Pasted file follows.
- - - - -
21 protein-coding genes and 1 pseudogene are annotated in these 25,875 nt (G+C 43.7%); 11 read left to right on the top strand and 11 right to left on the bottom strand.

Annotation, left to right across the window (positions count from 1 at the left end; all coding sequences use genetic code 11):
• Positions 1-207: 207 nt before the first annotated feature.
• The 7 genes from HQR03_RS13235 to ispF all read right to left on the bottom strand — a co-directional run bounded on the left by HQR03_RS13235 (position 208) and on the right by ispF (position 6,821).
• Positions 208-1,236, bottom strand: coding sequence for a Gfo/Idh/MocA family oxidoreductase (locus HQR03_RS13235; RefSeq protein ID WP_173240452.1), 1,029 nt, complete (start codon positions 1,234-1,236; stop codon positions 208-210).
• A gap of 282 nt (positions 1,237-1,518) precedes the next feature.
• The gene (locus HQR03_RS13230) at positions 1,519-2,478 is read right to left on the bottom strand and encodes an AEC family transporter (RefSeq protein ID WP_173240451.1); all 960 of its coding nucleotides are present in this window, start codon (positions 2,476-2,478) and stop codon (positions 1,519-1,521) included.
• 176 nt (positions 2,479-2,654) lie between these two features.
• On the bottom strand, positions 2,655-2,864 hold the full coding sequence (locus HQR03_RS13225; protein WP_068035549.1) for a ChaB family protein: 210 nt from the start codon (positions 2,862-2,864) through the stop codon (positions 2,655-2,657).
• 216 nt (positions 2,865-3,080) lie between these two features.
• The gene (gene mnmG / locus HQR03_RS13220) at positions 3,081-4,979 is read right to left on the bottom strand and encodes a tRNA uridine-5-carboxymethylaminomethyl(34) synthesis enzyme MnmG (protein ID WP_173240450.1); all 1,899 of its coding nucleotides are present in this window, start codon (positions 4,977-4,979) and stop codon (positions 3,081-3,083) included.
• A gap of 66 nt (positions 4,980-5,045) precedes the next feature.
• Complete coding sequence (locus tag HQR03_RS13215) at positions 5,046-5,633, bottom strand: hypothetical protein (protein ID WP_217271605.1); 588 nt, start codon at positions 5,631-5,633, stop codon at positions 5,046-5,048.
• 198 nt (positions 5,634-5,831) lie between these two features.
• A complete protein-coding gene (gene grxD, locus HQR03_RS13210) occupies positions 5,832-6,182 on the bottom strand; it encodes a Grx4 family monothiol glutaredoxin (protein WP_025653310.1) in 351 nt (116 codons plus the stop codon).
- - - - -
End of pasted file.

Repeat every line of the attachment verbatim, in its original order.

21 protein-coding genes and 1 pseudogene are annotated in these 25,875 nt (G+C 43.7%); 11 read left to right on the top strand and 11 right to left on the bottom strand.

Annotation, left to right across the window (positions count from 1 at the left end; all coding sequences use genetic code 11):
• Positions 1-207: 207 nt before the first annotated feature.
• The 7 genes from HQR03_RS13235 to ispF all read right to left on the bottom strand — a co-directional run bounded on the left by HQR03_RS13235 (position 208) and on the right by ispF (position 6,821).
• Positions 208-1,236, bottom strand: coding sequence for a Gfo/Idh/MocA family oxidoreductase (locus HQR03_RS13235; RefSeq protein ID WP_173240452.1), 1,029 nt, complete (start codon positions 1,234-1,236; stop codon positions 208-210).
• A gap of 282 nt (positions 1,237-1,518) precedes the next feature.
• The gene (locus HQR03_RS13230) at positions 1,519-2,478 is read right to left on the bottom strand and encodes an AEC family transporter (RefSeq protein ID WP_173240451.1); all 960 of its coding nucleotides are present in this window, start codon (positions 2,476-2,478) and stop codon (positions 1,519-1,521) included.
• 176 nt (positions 2,479-2,654) lie between these two features.
• On the bottom strand, positions 2,655-2,864 hold the full coding sequence (locus HQR03_RS13225; protein WP_068035549.1) for a ChaB family protein: 210 nt from the start codon (positions 2,862-2,864) through the stop codon (positions 2,655-2,657).
• 216 nt (positions 2,865-3,080) lie between these two features.
• The gene (gene mnmG / locus HQR03_RS13220) at positions 3,081-4,979 is read right to left on the bottom strand and encodes a tRNA uridine-5-carboxymethylaminomethyl(34) synthesis enzyme MnmG (protein ID WP_173240450.1); all 1,899 of its coding nucleotides are present in this window, start codon (positions 4,977-4,979) and stop codon (positions 3,081-3,083) included.
• A gap of 66 nt (positions 4,980-5,045) precedes the next feature.
• Complete coding sequence (locus tag HQR03_RS13215) at positions 5,046-5,633, bottom strand: hypothetical protein (protein ID WP_217271605.1); 588 nt, start codon at positions 5,631-5,633, stop codon at positions 5,046-5,048.
• 198 nt (positions 5,634-5,831) lie between these two features.
• A complete protein-coding gene (gene grxD, locus HQR03_RS13210) occupies positions 5,832-6,182 on the bottom strand; it encodes a Grx4 family monothiol glutaredoxin (protein WP_025653310.1) in 351 nt (116 codons plus the stop codon).